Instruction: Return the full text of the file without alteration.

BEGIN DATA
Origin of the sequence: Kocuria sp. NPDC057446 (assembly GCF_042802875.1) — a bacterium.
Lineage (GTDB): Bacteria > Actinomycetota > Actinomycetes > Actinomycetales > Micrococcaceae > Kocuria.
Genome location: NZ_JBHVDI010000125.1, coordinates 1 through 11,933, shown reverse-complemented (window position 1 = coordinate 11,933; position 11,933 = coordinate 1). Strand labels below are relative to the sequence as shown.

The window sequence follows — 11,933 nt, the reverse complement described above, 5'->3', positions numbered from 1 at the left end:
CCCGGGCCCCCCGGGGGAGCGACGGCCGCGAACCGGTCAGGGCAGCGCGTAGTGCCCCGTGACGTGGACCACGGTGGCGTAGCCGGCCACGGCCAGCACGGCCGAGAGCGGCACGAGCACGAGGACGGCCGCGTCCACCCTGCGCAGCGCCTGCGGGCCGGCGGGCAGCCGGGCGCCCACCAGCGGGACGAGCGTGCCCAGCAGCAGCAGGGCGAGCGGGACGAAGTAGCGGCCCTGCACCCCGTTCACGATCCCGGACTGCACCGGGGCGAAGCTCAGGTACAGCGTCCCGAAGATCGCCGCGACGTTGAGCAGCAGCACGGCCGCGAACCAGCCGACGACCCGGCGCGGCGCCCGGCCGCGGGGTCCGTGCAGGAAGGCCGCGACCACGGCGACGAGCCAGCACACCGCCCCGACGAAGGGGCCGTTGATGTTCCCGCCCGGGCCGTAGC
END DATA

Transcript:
Origin of the sequence: Kocuria sp. NPDC057446 (assembly GCF_042802875.1) — a bacterium.
Lineage (GTDB): Bacteria > Actinomycetota > Actinomycetes > Actinomycetales > Micrococcaceae > Kocuria.
Genome location: NZ_JBHVDI010000125.1, coordinates 1 through 11,933, shown reverse-complemented (window position 1 = coordinate 11,933; position 11,933 = coordinate 1). Strand labels below are relative to the sequence as shown.

The window sequence follows — 11,933 nt, the reverse complement described above, 5'->3', positions numbered from 1 at the left end:
CCCGGGCCCCCCGGGGGAGCGACGGCCGCGAACCGGTCAGGGCAGCGCGTAGTGCCCCGTGACGTGGACCACGGTGGCGTAGCCGGCCACGGCCAGCACGGCCGAGAGCGGCACGAGCACGAGGACGGCCGCGTCCACCCTGCGCAGCGCCTGCGGGCCGGCGGGCAGCCGGGCGCCCACCAGCGGGACGAGCGTGCCCAGCAGCAGCAGGGCGAGCGGGACGAAGTAGCGGCCCTGCACCCCGTTCACGATCCCGGACTGCACCGGGGCGAAGCTCAGGTACAGCGTCCCGAAGATCGCCGCGACGTTGAGCAGCAGCACGGCCGCGAACCAGCCGACGACCCGGCGCGGCGCCCGGCCGCGGGGTCCGTGCAGGAAGGCCGCGACCACGGCGACGAGCCAGCACACCGCCCCGACGAAGGGGCCGTTGATGTTCCCGCCCGGGCCGTAGC